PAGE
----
Foundations of Risk Analysis, 2nd EditionISBN: 9781119966975
228 pages
April 2012

Description
Foundations of Risk Analysis presents the issues core to risk analysis – understanding what risk means, expressing risk, building risk models, addressing uncertainty, and applying probability models to real problems. The author provides the readers with the knowledge and basic thinking they require to successfully manage risk and uncertainty to support decision making. This updated edition reflects recent developments on risk and uncertainty concepts, representations and treatment.
New material in Foundations of Risk Analysis includes:
 An up to date presentation of how to understand, define and describe risk based on research carried out in recent years.
 A new definition of the concept of vulnerability consistent with the understanding of risk.
 Reflections on the need for seeing beyond probabilities to measure/describe uncertainties.
 A presentation and discussion of a method for assessing the importance of assumptions (uncertainty factors) in the background knowledge that the subjective probabilities are based on
 A brief introduction to approaches that produce interval (imprecise) probabilities instead of exact probabilities.
In addition the new version provides a number of other improvements, for example, concerning the use of costbenefit analyses and the As Low As Reasonably Practicable (ALARP) principle.
Foundations of Risk Analysis provides a framework for understanding, conducting and using risk analysis suitable for advanced undergraduates, graduates, analysts and researchers from statistics, engineering, finance, medicine and the physical sciences, as well as for managers facing decision making problems involving risk and uncertainty.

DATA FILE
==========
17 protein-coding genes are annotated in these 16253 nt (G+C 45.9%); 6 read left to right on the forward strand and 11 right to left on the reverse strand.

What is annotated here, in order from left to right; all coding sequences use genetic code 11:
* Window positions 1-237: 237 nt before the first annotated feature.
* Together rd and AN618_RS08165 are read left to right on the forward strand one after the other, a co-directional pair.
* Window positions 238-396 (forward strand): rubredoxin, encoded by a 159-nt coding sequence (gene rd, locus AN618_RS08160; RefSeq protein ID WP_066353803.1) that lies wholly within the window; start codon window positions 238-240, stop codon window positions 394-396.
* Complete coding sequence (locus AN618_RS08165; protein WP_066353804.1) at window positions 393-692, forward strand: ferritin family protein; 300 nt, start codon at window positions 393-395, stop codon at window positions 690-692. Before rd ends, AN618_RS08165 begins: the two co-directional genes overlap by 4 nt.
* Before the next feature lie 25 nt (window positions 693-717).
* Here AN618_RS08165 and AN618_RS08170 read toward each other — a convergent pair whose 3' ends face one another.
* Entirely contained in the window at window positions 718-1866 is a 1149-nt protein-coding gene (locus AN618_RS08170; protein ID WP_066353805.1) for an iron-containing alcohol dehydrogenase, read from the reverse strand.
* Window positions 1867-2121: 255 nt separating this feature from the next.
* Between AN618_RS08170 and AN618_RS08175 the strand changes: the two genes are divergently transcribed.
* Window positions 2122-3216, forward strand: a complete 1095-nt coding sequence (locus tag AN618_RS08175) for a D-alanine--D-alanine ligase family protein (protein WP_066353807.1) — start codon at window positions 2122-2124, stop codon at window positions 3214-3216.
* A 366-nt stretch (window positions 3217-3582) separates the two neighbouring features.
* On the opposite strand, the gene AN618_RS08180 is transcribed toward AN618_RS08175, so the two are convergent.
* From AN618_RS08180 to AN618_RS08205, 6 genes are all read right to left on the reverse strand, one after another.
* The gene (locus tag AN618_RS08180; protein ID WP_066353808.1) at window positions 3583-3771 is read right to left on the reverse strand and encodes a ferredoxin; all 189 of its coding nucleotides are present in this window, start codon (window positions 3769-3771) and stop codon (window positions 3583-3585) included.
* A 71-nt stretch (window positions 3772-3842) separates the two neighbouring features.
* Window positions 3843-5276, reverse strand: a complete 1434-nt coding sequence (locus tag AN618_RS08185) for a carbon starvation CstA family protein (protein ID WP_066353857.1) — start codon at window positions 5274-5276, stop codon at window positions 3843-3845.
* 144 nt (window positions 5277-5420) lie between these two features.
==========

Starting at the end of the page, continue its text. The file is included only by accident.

Table of Contents
Preface to the first edition xi
1 Introduction 1
1.1 The importance of risk and uncertainty assessments 1
1.2 The need to develop a proper risk analysis framework 4
Bibliographic notes 6
2 Common thinking about risk and risk analysis 7
2.1 Accident risk 7
2.1.1 Accident statistics 7
2.1.2 Risk analysis 11
2.1.3 Reliability analysis 24
2.2 Economic risk 28
2.2.1 General definitions of economic risk in business and project management 28
2.2.2 A cost risk analysis 30
2.2.3 Finance and portfolio theory 31
2.2.4 Treatment of risk in project discounted cash flow analysis 34
2.3 Discussion and conclusions 36
2.3.1 The classical approach 36
2.3.2 The Bayesian paradigm 37
2.3.3 Economic risk and rational decisionmaking 39
2.3.4 Other perspectives and applications 40
2.3.5 Conclusions 43
Bibliographic notes 43
3 How to think about risk and risk analysis 47
3.1 Basic ideas and principles 47
3.1.1 Background knowledge 52
3.1.2 Models and simplifications in probability considerations 53
3.1.3 Observable quantities 53
3.2 Economic risk 54
3.2.1 A simple cost risk example 54
3.2.2 Production risk 57
3.2.3 Business and project management 59
3.2.4 Investing money in a stock market 60
3.2.5 Discounted cash flow analysis 61
3.3 Accident risk 62
3.4 Discussion 63
Bibliographic notes 68